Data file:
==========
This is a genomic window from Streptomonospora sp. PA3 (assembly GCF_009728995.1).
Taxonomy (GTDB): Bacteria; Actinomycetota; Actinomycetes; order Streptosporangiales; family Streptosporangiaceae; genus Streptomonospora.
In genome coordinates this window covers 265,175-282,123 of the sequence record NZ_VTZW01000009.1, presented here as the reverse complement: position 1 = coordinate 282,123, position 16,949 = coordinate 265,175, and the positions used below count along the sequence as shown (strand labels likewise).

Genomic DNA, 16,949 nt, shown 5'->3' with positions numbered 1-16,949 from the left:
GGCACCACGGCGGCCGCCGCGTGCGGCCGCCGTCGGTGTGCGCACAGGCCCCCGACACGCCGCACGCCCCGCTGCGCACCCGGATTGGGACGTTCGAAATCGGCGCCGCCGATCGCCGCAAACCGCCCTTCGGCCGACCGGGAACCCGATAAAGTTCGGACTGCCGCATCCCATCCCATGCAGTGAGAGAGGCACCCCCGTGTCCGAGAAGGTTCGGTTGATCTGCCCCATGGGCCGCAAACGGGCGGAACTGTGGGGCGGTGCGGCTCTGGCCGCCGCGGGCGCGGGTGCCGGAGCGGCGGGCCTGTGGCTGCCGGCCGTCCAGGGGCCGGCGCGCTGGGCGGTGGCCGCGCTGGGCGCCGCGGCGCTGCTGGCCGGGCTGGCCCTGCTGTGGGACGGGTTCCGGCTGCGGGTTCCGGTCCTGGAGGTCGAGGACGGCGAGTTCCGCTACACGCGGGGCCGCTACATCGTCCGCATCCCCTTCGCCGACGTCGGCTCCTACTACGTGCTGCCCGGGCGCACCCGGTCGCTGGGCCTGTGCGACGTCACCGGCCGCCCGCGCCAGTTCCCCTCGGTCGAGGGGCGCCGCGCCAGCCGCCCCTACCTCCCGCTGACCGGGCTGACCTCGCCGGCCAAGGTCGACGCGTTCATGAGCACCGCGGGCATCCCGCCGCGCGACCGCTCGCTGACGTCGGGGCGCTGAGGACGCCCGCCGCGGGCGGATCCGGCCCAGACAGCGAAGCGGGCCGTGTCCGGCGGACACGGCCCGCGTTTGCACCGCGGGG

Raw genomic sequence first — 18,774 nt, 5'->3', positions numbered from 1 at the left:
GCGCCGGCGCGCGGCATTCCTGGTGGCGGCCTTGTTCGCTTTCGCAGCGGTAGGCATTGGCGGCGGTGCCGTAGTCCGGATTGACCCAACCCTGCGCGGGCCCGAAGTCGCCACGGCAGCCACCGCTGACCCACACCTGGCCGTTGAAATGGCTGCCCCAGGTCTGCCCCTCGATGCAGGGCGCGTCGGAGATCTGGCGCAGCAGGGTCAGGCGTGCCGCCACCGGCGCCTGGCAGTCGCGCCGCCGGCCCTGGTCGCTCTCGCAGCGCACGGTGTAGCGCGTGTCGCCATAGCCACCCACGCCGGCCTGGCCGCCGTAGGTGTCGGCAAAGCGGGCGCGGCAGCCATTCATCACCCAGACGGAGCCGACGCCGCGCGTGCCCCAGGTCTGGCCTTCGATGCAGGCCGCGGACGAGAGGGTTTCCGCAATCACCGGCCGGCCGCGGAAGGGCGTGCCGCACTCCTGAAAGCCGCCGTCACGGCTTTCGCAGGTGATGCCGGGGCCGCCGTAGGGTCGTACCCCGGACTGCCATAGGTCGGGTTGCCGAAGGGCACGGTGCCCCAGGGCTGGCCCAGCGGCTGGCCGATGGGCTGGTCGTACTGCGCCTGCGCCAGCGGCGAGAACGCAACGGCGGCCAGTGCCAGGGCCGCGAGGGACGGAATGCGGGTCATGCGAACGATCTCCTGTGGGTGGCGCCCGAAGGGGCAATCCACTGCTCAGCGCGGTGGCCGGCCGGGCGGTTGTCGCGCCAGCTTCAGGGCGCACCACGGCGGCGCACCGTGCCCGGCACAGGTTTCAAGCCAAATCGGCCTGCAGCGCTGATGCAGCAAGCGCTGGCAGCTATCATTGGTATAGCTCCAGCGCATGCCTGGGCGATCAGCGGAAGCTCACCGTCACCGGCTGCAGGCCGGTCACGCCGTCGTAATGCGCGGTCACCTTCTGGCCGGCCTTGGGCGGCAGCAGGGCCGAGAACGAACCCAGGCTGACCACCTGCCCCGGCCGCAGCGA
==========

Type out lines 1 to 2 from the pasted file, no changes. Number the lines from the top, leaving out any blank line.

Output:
This is a genomic window from Streptomonospora sp. PA3 (assembly GCF_009728995.1).
Taxonomy (GTDB): Bacteria; Actinomycetota; Actinomycetes; order Streptosporangiales; family Streptosporangiaceae; genus Streptomonospora.